The Washington Capitals had a full week off ahead of January's NHL All-Star Game, but Craig Laughlin remained in midseason form, gushing over the phone one morning during his break from the rink about the irresistible symbolism of Alex Ovechkin's greatest goal. You know the one: A Phoenix Coyotes defenseman knocks the Russian winger off balance in the slot in 2006, only for Ovi to corral the puck while falling onto his back before blindly flicking it - mostly with one hand - through the sliver between the goalie's outstretched stick and the post.
The play astounded on its merits alone. Then came the moment that, to the Capitals' veteran TV color analyst, elevated Ovechkin's contortion to a higher sphere of significance: Wayne Gretzky, the head coach of those Coyotes, gazing up at a replay on the arena video board, resigned to marveling helplessly from the bench.
"It just adds to the lore," Laughlin said. "The greatest goal-scorer of all time is looking at this and just saying, 'Wow.' To me, that says something about Alex's greatness."
For 15 seasons, Ovechkin's propensity to fool netminders has carried him ever higher on the NHL's all-time goals leaderboard, past a succession of Original Six legends and icons of later years, ever closer to the gold standard below whom they all sit. Past Jean Beliveau and Maurice Richard. Past Joe Sakic and Brendan Shanahan. Just since the calendar turned to 2020, he's passed Teemu Selanne, Mario Lemieux, Steve Yzerman, and Mark Messier.
Two constants have underpinned Ovechkin's ascent to eighth place in this corner of the record books. One is his own consistency. Never in a season has he scored fewer than 30 goals. He's reached or exceeded 50 eight times, good for third in league history behind Gretzky's and Mike Bossy's nine.
The other constant? Laughlin and play-by-play partner Joe Beninati at rafter level, the vantage point from which they've called nearly all of Ovechkin's steps toward the next momentous number he'll soon reach.
The Capitals captain enters Saturday's game against the Philadelphia Flyers with 698 career goals, well back of Gretzky's record total of 894 but merely an inspired flurry shy of 700; D.C. and the wider hockey world are set to fete his breakthrough. The Capitals, according to The Washington Post, plan to stage a tribute featuring video messages from teammates and an appearance from Ovechkin's son Sergei, who was born in 2018, a couple of months after his dad won the Stanley Cup.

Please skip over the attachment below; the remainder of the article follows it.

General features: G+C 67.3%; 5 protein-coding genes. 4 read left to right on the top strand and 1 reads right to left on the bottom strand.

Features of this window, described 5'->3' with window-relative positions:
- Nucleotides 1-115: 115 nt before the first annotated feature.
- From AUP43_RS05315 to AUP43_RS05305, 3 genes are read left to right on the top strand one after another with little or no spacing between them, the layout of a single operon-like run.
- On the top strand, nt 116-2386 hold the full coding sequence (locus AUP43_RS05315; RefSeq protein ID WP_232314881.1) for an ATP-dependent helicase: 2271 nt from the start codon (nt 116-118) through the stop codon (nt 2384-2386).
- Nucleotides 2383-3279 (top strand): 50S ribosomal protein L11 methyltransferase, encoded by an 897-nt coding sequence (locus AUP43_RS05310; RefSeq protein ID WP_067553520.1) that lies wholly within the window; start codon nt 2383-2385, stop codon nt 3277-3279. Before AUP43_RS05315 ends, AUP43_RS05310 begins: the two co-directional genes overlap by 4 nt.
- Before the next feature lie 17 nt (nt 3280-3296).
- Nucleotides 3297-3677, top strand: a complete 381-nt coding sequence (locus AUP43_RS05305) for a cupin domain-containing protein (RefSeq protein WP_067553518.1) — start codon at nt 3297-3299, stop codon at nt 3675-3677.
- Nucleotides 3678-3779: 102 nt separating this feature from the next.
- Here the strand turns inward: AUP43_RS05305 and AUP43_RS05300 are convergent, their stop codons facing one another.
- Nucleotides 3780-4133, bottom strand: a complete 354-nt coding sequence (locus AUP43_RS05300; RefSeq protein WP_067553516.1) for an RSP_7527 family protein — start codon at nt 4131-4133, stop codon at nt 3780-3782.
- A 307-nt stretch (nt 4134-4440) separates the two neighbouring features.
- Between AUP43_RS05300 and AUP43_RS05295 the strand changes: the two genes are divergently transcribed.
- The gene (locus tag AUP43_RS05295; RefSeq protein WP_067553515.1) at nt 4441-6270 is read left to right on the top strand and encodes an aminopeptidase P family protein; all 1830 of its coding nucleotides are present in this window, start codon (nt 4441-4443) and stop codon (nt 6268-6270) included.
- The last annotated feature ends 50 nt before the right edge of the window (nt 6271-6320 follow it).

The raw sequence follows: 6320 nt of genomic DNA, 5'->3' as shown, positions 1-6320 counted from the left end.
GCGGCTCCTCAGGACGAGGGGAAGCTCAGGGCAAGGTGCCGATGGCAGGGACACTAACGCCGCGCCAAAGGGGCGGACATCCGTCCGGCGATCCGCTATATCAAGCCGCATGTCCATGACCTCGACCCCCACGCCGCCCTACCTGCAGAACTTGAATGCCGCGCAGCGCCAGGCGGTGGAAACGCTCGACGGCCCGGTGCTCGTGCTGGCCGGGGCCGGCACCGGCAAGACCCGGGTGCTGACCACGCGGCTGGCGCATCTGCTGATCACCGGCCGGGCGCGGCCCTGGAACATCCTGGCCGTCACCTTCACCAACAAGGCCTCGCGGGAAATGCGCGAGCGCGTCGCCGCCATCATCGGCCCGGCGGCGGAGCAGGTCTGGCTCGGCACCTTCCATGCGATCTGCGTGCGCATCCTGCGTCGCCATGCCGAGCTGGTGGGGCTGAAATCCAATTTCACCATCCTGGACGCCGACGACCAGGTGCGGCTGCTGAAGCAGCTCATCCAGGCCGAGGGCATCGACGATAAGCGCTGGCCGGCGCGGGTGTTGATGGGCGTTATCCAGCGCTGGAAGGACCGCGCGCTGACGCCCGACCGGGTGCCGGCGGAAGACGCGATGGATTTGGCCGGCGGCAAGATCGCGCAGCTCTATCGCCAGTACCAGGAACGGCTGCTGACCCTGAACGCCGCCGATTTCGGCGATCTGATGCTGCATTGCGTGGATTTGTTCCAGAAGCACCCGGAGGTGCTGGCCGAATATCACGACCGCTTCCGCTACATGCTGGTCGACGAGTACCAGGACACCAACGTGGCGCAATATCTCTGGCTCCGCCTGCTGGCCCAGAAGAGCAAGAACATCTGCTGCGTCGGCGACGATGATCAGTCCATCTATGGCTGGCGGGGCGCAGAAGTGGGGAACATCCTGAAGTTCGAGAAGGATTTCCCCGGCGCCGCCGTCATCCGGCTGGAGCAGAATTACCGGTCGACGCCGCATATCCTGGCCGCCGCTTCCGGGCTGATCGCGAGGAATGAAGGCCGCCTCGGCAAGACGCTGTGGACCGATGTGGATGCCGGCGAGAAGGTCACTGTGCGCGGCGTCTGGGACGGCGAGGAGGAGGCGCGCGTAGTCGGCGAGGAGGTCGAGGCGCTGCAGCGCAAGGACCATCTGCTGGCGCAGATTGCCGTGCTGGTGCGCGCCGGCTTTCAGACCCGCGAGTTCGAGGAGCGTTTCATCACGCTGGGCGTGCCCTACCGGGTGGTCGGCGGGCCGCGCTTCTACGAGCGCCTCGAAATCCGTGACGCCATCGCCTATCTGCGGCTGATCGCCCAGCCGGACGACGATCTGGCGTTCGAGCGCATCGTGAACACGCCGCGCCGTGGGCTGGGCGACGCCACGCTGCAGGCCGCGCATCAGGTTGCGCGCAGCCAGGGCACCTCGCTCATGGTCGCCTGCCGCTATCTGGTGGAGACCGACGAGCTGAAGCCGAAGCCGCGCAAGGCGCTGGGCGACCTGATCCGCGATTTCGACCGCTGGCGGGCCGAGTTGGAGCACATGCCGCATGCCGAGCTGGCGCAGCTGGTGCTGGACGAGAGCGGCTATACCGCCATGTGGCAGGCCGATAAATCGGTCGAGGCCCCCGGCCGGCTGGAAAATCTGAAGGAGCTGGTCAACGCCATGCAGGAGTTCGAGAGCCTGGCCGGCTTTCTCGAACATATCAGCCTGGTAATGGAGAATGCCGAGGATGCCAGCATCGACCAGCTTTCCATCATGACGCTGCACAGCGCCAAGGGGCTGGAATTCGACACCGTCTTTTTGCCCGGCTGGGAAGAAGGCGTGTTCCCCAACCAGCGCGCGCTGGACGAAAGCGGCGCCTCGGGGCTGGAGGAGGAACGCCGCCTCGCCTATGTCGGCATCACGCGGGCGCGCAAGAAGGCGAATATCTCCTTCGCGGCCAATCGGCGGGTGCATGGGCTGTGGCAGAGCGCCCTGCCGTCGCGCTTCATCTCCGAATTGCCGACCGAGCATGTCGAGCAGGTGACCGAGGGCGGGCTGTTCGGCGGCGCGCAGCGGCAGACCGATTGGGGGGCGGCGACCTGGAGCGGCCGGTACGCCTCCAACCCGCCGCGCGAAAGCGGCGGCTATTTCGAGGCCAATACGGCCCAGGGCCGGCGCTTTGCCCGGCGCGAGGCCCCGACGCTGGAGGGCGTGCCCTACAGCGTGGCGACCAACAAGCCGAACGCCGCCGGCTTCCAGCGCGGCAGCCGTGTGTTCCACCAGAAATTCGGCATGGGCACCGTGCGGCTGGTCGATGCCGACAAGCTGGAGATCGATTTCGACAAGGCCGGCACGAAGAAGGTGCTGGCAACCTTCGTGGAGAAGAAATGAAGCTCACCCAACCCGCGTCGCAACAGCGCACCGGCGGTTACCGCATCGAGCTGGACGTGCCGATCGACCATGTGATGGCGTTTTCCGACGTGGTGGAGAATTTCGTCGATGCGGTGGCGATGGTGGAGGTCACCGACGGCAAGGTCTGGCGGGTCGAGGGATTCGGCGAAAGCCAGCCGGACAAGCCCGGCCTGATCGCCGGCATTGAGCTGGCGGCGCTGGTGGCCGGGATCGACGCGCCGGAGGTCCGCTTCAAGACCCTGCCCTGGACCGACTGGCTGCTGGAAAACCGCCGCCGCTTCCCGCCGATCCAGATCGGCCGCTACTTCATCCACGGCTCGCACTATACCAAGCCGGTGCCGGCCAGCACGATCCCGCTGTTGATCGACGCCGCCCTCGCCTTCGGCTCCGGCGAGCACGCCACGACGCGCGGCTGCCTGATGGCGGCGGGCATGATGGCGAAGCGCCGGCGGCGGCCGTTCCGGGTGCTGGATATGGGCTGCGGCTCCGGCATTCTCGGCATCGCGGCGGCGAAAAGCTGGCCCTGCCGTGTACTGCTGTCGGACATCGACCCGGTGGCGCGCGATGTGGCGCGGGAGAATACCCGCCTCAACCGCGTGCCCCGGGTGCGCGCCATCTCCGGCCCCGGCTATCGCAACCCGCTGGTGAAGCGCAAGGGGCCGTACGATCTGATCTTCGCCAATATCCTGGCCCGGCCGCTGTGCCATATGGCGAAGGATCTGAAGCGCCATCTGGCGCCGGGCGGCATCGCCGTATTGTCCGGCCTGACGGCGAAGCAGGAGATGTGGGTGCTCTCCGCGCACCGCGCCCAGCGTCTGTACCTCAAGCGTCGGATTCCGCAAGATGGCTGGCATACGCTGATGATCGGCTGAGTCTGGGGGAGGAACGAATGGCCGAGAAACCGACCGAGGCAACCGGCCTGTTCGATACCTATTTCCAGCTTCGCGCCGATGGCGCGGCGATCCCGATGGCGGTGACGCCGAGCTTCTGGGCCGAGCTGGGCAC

When that celebration goes down, Beninati and Laughlin - the voices of the Capitals on NBC Sports Washington since 1996 - will be uniquely positioned to appreciate Ovechkin's accomplishment, as they are now to contemplate the totality of the legacy they've watched him compile.
"He's challenged my powers of description ever since he jumped into the game," Beninati told theScore. "There are things that he does at times that look like they're superhuman. He forces you as an announcer to be ready for something you may have never seen before."
Beninati and Laughlin were in the booth for Ovechkin's NHL debut against the Blue Jackets on Oct. 5, 2005, when the full-toothed newcomer from Moscow dislodged a stanchion behind the Columbus net on his first shift by ramming defenseman Radoslav Suchy into the boards. "This guy is the real deal," Laughlin thought to himself, even before Ovechkin scored on one-timers from the high slot and near the goalmouth later that night.
The duo watched Ovechkin retain and flex that combination of power, flair, and timing as the Capitals grew from league doormats to perennial playoff washouts to Cup champions. Laughlin thinks Ovechkin has evolved into one of history's most well-rounded scorers, a 236-pound winger whose footwork, shoulder fakes, backhand, and passing ability don't garner enough recognition in the shadow of his bruising shot.
"(People) think he's just this shooter," Laughlin said. "They don't see the fact he had to bust his butt to get past the defender. He had to then get away from a guy who's trying to clobber him. Then he had to get away from a stick that's trying to take away his stick. Then he gets open. Then he shoots.
"There's steps along the way that I don't think we give Alexander credit for when it comes to scoring goals. You need those steps. Without those steps, he's not going to be where he is now."